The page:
CANBERRA – You wouldn’t expect much interest beyond the United States, or even beyond his own state, when an 80-year-old conservative legislator, who has already served six terms, loses his party’s endorsement to run yet again. But the crushing defeat of Senator Richard Lugar in the recent Indiana Republican primary, in a Tea Party-supported campaign of shocking mindlessness, has reverberated in capitals around the world, including my own.
On most issues, Lugar is and always has been a natural conservative. In recent times, he opposed all of President Barack Obama’s major domestic legislation, including the economic stimulus package, health-care reform, and financial-services regulation, and has consistently supported anti-abortion legislation. With his 36-year record in the US Senate, national stature, and essentially conservative constituency, he would certainly have won again in November. But none of this was persuasive enough for Indiana primary voters, who backed his rival, State Treasurer Richard Mourdock, by an astonishing 20-point margin.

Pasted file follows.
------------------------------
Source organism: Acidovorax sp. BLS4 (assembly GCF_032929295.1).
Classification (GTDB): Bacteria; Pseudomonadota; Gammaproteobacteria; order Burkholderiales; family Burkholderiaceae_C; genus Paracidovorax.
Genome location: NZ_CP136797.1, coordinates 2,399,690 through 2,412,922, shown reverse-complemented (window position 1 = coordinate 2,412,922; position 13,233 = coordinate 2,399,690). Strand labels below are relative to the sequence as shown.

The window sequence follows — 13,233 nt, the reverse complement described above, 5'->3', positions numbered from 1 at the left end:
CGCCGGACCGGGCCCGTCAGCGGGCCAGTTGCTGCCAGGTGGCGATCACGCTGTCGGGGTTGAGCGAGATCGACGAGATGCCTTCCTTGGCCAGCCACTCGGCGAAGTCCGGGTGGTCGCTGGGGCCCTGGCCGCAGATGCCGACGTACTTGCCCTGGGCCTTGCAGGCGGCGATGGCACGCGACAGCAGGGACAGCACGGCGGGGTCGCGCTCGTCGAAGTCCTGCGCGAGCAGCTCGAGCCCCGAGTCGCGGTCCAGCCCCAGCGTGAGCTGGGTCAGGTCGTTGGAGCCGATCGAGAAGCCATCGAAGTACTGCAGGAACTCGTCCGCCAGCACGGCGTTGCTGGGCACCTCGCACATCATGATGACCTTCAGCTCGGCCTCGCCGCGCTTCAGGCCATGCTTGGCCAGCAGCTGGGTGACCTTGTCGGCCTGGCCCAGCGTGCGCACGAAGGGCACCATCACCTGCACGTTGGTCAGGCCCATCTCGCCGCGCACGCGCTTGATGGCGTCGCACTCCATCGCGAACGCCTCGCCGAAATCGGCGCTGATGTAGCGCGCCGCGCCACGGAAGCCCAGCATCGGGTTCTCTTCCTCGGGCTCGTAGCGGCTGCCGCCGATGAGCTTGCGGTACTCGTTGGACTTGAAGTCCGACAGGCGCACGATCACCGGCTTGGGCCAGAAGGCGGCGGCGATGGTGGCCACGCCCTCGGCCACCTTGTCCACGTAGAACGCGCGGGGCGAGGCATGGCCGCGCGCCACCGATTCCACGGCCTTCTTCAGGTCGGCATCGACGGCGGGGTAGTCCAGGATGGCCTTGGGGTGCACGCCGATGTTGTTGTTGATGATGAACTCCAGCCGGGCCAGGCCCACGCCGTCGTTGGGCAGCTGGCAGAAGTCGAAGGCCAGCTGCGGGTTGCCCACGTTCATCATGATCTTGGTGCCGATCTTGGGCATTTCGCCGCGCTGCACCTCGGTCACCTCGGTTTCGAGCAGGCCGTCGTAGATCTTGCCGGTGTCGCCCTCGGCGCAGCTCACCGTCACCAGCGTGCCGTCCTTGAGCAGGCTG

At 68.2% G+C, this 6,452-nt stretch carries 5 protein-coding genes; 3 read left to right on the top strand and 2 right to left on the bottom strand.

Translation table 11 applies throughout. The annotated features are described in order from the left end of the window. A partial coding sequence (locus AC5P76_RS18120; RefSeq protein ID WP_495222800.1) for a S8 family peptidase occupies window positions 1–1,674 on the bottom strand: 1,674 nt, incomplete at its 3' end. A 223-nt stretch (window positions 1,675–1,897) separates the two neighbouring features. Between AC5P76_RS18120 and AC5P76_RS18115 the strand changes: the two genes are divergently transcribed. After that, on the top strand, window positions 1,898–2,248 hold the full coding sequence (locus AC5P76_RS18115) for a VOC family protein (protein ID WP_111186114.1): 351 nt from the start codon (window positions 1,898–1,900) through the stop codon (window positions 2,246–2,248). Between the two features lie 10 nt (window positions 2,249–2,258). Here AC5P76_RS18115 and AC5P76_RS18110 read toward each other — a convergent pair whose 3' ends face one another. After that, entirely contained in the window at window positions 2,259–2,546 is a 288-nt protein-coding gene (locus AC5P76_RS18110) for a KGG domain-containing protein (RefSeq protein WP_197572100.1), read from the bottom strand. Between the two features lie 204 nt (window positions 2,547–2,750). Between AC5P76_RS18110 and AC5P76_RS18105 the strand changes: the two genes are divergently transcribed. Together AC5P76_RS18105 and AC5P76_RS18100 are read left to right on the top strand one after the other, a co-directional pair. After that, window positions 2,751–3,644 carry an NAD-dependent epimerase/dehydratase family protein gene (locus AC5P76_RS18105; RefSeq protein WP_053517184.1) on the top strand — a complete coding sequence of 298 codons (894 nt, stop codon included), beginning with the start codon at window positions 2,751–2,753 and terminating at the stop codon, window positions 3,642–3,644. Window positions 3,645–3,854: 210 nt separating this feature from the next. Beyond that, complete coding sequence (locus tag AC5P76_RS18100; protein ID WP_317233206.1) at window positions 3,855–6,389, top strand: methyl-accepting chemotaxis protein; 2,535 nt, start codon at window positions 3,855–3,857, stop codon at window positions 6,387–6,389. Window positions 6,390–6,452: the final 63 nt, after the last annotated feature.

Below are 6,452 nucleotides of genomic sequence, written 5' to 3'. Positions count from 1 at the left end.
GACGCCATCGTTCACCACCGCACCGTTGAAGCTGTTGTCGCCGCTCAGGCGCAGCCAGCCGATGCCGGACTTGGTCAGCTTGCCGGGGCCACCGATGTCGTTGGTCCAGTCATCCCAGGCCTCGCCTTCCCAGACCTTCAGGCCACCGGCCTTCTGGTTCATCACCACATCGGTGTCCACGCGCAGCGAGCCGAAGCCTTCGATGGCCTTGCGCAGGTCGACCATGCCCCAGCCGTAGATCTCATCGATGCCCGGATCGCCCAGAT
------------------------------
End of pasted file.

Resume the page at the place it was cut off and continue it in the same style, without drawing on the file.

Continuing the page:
The problem for Lugar was two-fold. First, he was of the old school that instinctively embraced compromise across party lines in the Senate on crucial issues, in order to avoid the kind of gridlock that is always potentially endemic in a presidential system (unlike a parliamentary one), where the elected executive has no guaranteed majority in the legislature. If party lines are strictly maintained, US presidents may be unable to pass any legislation at all, or to make any judicial or other senior appointments.
Lugar, for example, had voted to confirm Obama’s Supreme Court nominations. Mourdock’s position, by contrast, was that, “Bipartisanship ought to consist of Democrats coming to the Republican point of view.”